A/N: This is an AU, inspired by the works of the wonderful Jane Austen.

Set in the 19th century, this is the story of Mr John Smith (a completely human but very mysterious gentleman, known to some – shall we say, questionable alliances - as 'the Doctor'...) and Miss Rose Tyler (a young woman of relatively average social status, but who is pretty enough to attract the attention of all the unmarried men in the county; and most of the married ones too...)

It is the story of how they first meet; of how they quickly become friends with an unbreakable bond; of how that unbreakable bond is tested in its tenacity in a variety of ways. It is the story of how they observe those around them, sometimes curious, sometimes cautious, sometimes unconcerned. It is the story of how these two people - in a society driven by the want of fortune, of recognition, of status and power and possession - only want for veracity and adventure and forgiveness.

It is the story of kindred souls meeting palm to palm and never wanting to let go.


A Flowering Adventure

- Chapter 1 -

It was somewhat an acknowledged truth in the little town of Leadworth, that Miss Tyler was the most wonderfully charming young lady to have ever walked the Earth.

Granted, she was a stubborn young lady, too, but it was of very good opinion within the area that such a feature enhanced her witty disposition and handsome figure rather than lessened them. Indeed, her remarkable take on the world and the air of friendliness, openness, and honesty which she displayed upon meeting any person – whether they were of consequence to her social standing or not - placed her to be one of the most desirable women across the county. And this was a grand achievement, in light of where she came from in life, in comparison with her supposed contemporaries.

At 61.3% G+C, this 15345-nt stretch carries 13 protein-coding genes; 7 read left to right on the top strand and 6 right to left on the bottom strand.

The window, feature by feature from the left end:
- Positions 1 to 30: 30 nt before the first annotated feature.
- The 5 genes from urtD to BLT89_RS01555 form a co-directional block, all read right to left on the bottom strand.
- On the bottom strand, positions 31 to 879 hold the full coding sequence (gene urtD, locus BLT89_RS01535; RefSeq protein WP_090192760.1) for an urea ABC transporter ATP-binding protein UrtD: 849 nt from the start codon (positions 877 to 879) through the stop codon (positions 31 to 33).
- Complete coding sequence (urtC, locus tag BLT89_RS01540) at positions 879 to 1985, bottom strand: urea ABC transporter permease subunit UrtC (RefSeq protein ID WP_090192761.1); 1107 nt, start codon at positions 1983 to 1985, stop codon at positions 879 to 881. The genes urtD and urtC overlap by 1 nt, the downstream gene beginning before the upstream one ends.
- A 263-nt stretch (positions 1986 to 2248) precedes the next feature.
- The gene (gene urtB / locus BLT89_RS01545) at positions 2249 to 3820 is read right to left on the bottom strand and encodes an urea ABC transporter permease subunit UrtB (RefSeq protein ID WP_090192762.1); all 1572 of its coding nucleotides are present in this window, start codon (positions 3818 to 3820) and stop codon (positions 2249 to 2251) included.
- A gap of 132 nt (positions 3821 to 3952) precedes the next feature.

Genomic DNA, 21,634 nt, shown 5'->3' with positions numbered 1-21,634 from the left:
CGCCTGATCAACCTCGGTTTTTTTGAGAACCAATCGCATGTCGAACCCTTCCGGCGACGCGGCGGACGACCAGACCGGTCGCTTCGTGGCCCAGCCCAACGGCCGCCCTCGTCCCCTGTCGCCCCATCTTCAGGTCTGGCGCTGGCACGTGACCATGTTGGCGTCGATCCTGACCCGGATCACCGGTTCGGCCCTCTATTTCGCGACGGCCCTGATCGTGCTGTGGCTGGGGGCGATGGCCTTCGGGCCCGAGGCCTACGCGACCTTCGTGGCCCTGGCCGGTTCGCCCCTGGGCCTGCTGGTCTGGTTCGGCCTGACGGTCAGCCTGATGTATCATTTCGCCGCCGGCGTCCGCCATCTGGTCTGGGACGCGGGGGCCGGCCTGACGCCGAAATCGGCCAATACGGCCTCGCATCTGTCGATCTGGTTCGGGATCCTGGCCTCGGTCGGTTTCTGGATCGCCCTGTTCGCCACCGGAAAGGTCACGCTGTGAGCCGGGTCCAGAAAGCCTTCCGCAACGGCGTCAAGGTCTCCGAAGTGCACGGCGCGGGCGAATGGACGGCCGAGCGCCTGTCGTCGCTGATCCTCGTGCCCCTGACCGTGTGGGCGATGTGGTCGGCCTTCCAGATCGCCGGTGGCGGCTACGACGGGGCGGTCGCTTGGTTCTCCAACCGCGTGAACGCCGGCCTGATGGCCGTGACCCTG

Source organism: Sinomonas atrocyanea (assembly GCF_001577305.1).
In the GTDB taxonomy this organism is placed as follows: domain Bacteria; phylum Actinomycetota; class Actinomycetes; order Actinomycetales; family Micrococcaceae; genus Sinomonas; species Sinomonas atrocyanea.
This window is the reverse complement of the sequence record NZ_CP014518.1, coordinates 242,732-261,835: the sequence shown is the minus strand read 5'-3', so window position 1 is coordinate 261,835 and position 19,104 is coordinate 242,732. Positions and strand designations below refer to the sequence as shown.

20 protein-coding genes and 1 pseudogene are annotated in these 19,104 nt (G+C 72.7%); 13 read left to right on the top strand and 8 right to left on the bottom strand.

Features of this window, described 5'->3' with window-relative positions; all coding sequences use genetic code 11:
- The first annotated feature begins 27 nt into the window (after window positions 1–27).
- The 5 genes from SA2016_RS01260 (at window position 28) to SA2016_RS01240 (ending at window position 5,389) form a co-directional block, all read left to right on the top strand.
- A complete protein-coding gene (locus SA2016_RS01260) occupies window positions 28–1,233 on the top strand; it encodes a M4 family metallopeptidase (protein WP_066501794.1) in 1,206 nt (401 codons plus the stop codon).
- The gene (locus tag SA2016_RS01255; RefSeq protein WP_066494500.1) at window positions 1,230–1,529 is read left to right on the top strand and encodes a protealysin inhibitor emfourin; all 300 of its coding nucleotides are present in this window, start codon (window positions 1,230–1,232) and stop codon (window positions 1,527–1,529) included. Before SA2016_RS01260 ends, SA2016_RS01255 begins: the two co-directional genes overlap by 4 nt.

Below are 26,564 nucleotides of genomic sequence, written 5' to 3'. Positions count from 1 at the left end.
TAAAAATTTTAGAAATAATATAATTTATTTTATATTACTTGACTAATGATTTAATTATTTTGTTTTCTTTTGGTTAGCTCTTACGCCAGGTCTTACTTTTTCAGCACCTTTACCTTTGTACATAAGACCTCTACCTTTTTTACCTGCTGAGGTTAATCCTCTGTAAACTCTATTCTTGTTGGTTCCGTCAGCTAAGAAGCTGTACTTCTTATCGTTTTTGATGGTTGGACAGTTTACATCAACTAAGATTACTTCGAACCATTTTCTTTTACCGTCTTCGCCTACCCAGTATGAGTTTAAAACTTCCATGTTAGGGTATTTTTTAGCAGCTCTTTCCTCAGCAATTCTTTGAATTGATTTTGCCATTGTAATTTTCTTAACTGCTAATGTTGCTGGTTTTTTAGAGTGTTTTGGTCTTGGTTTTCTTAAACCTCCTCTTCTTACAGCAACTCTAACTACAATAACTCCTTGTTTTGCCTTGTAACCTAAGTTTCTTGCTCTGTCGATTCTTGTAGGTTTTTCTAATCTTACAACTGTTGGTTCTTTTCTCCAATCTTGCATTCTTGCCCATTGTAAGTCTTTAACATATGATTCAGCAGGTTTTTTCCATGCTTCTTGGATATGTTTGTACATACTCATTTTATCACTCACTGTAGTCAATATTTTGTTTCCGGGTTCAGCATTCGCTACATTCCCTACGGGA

"That Miss Tyler," Mrs Jackson, a woman of a great propensity for gossip, began to Mrs Jones one Sunday on their return walk from Church, "Is sure to find herself in much trouble. She is so mischievous!"

They had just now borne witness to the aforementioned girl engaging in a fruitful discussion with the vicar, Reverend Golightly, about whether it was well within her rights to arrive late to the Church service, seeing as she had been conversing with God up on the hill in any case. Singing and dancing, no doubt, an elderly member of the congregation had muttered in disapproval, but the Reverend, struck by the girl's belief in her words and the unspoken apology written clearly in her eyes, had pardoned her.

"That is true," replied Mrs Jones. "And yet one can't help but like her. She is so...I'm not quite sure. I can't place it. She is different, indeed, has been since she was a little girl, and the young boys of the village are certainly taken with it, and yet...it feels like she doesn't quite belong. Far too outspoken and witty for any man to want to marry her; I fear she is run away with her feelings almost too much."

"Yes, I agree. It is lovely to see, now and then, a young lady becoming more confident than, dare I say it, society allows. But it will surely keep her single, no matter how much the males like her when they are young, for she would not make a very excellent wife when they are of age. And that is unfortunate, for she has such a pretty smile, and a thoughtful tendency to others."